4. Battle of Dark Fen – death of Eothlir – army scattered
  5. Alith flees with Elodhir’s son, Maieth and Elthyrior – Raven Heralds chase across Ellyrion – Reaver knights rescue them
  6. The city of Tor Elyr – more revelations – Finudel declares war on Nagarythe –
  7. 2nd battle of Ellyrion plains – some families fight for Morathi –
  8. Affection for Atharielle – Finudel’s warning – must give up his love – bitterness deepens

Part three – Alith’s vengeance exacted – a troubled alliance – an traitor slain – the coming of the Witch King

  1. Alith in the Wilderness – vision of Kurnous – the white stag returns – runs with the wolves – dream of Lileath and discovery of the moonbow
  2. Attacks on the Naggarothi – spirit of vengeance – other Naggarothi drawn to his growing legend – Alith tries to dismiss them but they will not go
  3. Forces loyal to Imrik hunt them thinking them druchii – Alith and his band kill them – Imrik sends Carathril to mediate
  4. Meeting Imrik/ Caledor – will not join Imrik – true Prince of Nagarythe – ‘Shadow King’ used as a warning – ‘Nothing is forgotten. Nothing is forgiven,’
  5. Alith returns to Tiranoc to kill Yrianath – Yrianath’s ‘salvation’ – no pity from Alith
  6. ‘Rescue’ of Eoloran – confrontation with Morathi – taking of the crown
  7. Alith returns to Nagarythe with an army to confront the druchii The Witch King Revealed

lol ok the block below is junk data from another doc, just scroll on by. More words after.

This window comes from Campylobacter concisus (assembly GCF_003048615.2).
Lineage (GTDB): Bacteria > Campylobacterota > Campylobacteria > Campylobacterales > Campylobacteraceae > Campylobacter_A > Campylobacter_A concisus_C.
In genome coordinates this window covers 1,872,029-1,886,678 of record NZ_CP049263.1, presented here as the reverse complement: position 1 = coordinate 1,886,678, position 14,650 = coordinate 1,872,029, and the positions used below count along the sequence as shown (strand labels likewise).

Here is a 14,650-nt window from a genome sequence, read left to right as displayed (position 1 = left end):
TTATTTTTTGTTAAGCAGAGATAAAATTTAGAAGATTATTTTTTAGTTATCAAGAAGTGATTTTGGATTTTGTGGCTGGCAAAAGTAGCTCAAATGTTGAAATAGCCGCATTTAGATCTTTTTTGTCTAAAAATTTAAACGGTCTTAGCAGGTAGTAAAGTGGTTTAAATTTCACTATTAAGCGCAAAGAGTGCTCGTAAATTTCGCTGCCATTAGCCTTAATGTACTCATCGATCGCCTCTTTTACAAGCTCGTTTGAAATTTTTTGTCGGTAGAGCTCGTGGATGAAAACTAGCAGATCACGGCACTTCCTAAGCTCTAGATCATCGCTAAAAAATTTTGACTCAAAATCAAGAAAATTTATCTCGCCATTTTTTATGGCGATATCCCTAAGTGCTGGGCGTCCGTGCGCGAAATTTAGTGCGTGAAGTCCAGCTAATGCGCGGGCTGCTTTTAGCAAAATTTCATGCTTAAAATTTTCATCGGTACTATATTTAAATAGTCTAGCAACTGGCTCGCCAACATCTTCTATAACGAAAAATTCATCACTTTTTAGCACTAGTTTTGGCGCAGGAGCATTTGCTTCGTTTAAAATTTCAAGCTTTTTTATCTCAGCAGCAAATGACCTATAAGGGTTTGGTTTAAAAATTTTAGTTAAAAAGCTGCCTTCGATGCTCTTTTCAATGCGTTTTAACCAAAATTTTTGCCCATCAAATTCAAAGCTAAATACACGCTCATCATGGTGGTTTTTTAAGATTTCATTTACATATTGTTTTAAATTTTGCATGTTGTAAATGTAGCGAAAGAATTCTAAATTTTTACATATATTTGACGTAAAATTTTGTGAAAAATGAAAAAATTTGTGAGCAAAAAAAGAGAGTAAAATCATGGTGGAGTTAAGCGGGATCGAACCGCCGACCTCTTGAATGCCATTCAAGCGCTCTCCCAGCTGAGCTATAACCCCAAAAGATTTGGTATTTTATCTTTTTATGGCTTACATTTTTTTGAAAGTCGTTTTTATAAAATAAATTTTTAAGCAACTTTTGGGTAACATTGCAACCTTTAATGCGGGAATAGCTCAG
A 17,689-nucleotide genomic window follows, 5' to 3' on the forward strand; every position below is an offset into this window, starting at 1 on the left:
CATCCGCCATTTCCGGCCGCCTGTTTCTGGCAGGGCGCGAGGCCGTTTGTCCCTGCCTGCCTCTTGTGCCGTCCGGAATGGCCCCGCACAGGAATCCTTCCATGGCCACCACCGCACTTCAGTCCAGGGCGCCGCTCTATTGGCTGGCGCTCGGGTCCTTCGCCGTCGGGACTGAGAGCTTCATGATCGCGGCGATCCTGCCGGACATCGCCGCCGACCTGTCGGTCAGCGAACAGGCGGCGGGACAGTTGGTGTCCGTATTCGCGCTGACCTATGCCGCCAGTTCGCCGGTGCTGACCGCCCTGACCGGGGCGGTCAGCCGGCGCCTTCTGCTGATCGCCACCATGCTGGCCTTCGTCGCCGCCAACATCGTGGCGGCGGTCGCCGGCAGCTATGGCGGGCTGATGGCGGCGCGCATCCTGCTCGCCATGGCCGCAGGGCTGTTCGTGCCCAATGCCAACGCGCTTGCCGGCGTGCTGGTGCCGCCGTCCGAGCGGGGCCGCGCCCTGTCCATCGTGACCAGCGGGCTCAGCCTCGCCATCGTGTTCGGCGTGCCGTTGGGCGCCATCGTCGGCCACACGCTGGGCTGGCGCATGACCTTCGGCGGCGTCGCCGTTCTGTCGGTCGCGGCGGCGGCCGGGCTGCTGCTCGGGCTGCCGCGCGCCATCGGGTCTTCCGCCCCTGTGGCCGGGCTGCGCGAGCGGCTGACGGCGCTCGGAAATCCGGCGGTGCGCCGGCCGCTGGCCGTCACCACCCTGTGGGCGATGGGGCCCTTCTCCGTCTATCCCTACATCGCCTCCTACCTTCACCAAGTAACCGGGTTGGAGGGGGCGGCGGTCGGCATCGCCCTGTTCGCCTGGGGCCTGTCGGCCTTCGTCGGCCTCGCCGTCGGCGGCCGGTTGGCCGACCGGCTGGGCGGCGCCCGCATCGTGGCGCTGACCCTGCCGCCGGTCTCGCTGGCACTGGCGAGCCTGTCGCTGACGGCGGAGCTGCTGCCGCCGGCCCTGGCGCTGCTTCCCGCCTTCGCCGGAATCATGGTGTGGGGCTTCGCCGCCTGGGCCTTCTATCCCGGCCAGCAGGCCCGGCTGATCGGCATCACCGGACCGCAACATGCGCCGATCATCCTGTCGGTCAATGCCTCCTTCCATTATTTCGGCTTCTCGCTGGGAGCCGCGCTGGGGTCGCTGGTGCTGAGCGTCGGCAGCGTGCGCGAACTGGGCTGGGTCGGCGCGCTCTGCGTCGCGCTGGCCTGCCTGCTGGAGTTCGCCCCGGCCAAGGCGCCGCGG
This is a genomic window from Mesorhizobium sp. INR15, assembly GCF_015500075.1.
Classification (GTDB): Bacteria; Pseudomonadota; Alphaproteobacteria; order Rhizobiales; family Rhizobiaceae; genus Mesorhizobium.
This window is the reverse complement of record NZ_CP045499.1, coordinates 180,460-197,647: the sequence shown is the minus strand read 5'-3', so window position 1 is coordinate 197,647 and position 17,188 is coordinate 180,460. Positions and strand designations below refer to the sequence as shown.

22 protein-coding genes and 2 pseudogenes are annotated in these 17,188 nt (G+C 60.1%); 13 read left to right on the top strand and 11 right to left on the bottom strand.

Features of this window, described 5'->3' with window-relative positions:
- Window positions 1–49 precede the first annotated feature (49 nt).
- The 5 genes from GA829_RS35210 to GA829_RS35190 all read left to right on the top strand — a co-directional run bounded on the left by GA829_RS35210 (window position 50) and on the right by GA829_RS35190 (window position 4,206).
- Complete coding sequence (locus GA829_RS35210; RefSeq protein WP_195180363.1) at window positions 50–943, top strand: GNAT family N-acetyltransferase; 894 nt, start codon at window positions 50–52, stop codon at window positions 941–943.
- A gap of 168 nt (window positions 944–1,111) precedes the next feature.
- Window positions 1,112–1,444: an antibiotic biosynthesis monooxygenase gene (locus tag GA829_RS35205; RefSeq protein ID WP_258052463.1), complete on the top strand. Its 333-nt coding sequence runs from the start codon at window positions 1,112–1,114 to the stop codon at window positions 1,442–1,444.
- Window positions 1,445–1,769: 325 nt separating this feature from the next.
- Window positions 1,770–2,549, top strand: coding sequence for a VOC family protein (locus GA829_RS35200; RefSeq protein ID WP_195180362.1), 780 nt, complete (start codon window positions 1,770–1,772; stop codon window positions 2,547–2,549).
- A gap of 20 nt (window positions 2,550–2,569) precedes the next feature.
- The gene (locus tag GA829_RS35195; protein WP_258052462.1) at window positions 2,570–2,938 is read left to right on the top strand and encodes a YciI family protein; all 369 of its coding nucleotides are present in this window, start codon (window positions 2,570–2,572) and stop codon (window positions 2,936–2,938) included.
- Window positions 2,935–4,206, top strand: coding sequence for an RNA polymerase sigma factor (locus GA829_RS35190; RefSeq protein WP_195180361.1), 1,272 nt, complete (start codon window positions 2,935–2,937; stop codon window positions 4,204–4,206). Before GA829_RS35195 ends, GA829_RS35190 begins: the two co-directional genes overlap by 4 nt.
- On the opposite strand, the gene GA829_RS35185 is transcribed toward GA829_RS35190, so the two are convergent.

Authors Out and About

This Saturday I and a rabble of other authors will be descending on the Watford Colloseum for GamesFest 4. Not only is the show a celebration of all types of gaming – miniatures, RPGs, computer games, CCGs – it also hosts an impressive array of writers to talk to, get things signed and generally pester. Just have a look at the list here! For old skool fans, it has also just been announced that Steve Jackson, of Fighting Fantasy and GW fame, will be attending (not to be confused with the other, U.S. Steve Jackson!).

I’ll also be on a signing tour of GW stores in December and January for the releases of Shadow King and Raven’s Flight. Currently on the list of venues are: Warhammer World in Nottingham, Loughborough, Cheltenham, London Plaza, Liverpool and Leeds. Dates and times to follow soon.

Come along on Saturday, say hello and meet Dennis and Agent Phalanx!

Published in: on October 22, 2009 at 10:19 am  Comments (1)  
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The Sundering Approaches

Look what Mrs Postie brought today!

Next Installment of The Sundering

Next Installment of The Sundering

Work continues on The Crown of the Blood after some ill health and other distractions. Hitting my stride now and really enjoying it (wrote the first sex scene on friday, that was a fresh experience). Just in the process of signing the deal for a new Space Marine novel for Black Library, and organising a Shadow King/ Raven’s Flight signing tour for December and January. Also don’t forget that I’ll be at GamesFest on 24th Oct along with a cornucopia of other authors.

Addendum: Just found out the artist for the Crown of the Blood cover – Paul Young. I can see how Paul’s flair for the historical mixed with fantasy will lend itself really well to this.

Published in: on October 12, 2009 at 1:04 pm  Comments (18)  
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Christmas Interview Bonanza

The new edition of ezine Falcata Times is now available, including interviews with myself and fellow BL author Graham McNeill, along with other writing luminaries.

Published in: on December 15, 2008 at 10:08 am  Leave a Comment  
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The Rise of Malekith